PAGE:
Reaching my first senior management position, literally weeks before my employer slipped into the abyss of administration and subsequent liquidation, meant I had something of a steep learning curve when it came to delivering news nobody wanted to hear. Whether it's giving someone a poor performance review grade, informing them of allegations against them that require formal action, or, as in my case, telling a team they were being made redundant, here are my tips for landing a difficult message right first time.
Know exactly what you're saying
Depending on the circumstance, your words may be scripted to some degree, if you're making a formal announcement for example. Even if you're not given a structure for your message, writing yourself some key points in advance will help you - this is not a moment to get stage fright. If you're handed a script to follow, make sure it's clear. Read it through, ideally with a trusted colleague - the words, when you say them, will be your words - you need to understand and feel reasonably comfortable with them.
Don't put it off
Tempting as it may be, procrastination helps nobody if you're delivering bad news. If you are talking individually to somebody, their mind will start racing at the point you ask for 'a word', and often the scenario imagined is worse than the reality. If you're talking to a group, the necessity to proceed swiftly is even more pronounced as gossip, chatter and disruption can run wild at the first sign of something out of the ordinary.
Take appropriate accountability
Whatever message you need to deliver, to the team you're talking to, is yours. You cannot hide behind 'a corporate decision', a company policy, or your boss' opinion. Doing so catastrophically weakens you in the eyes of the people you're talking with, and will only make things more difficult in the long run.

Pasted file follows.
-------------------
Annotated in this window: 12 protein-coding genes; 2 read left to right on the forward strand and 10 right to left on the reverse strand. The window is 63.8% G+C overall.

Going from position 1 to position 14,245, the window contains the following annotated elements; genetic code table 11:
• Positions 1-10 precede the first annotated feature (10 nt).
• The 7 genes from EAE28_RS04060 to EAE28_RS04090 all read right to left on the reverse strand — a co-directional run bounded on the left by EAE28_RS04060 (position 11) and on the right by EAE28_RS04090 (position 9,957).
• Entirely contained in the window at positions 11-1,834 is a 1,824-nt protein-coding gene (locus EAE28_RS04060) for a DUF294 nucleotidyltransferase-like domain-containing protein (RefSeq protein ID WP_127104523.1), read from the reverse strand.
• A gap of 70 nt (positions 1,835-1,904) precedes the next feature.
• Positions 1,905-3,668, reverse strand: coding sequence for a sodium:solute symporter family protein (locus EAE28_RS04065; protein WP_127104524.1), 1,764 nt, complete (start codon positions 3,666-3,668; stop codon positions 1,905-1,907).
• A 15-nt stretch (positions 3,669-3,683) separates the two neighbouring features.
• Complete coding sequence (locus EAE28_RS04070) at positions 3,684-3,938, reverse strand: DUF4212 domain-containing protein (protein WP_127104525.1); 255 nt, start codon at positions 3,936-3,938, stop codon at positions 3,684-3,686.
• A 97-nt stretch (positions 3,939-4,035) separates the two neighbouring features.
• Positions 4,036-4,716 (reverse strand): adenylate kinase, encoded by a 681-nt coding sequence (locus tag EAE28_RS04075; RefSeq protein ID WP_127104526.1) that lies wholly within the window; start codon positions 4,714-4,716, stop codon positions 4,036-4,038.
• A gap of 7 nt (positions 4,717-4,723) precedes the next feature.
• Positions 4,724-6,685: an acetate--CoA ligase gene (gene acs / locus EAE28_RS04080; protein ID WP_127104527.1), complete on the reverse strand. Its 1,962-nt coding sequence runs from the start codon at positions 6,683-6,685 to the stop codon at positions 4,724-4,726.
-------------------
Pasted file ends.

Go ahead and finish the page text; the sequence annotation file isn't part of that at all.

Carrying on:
Give it time to sink in
You may notice the point at which your audiences' eyes glaze. You may be able to predict it - announcing consultation for redundancies, for example, people naturally hear the 'R' word and stop listening to the details (which may, in fact, be much less disastrous than the scenario immediately playing in their heads.) Either way, expect to need to allow the people you're talking to, to have the time and space to work through your words, and make sure they know how to seek clarity, where to find more information, and what happens next.
Anticipate the emotion, and name it
You may be able to predict the emotions that will arise - anger, upset, indignation, fear, worry. Or they might take you by surprise (in my case, on one occasion, telling a colleague she had been selected for redundancy, it turned out to suit her so well she grinned - she had been planning to resign to start a new venture anyway!) It is useful to name the emotion you see - for example, "I'm sure you're feeling concerned now, and I will help in any way I can", or "I can see you are frustrated and upset, but we will work together now to resolve this as best we can". Doing this helps people identify their own emotions, and legitimises them so they can deal with them.
Dealing with the aftermath
In the days and weeks after a difficult conversation, the announcement of consultation or change, dealing empathetically with colleagues is essential. Don't forget the 'survivors', who may feel guilty if not selected for redundancy, for example, and don't ignore rumours. Keep an open door, and keep listening to the 'water cooler' conversations; you will know who to trust to give you the true views of the team. Confronting - sensitively - any gossip in its early stages, will help you manage the team dynamic, whilst ignoring it will feel like confirmation of even the worst of rumours circulating.
Whatever situation you find yourself in, it is never pleasant to need to deliver bad news. However, a bit of advance thinking and the empathy to respond appropriately to concerns, goes a long way to help people understand their situation and start to seek a resolution themselves.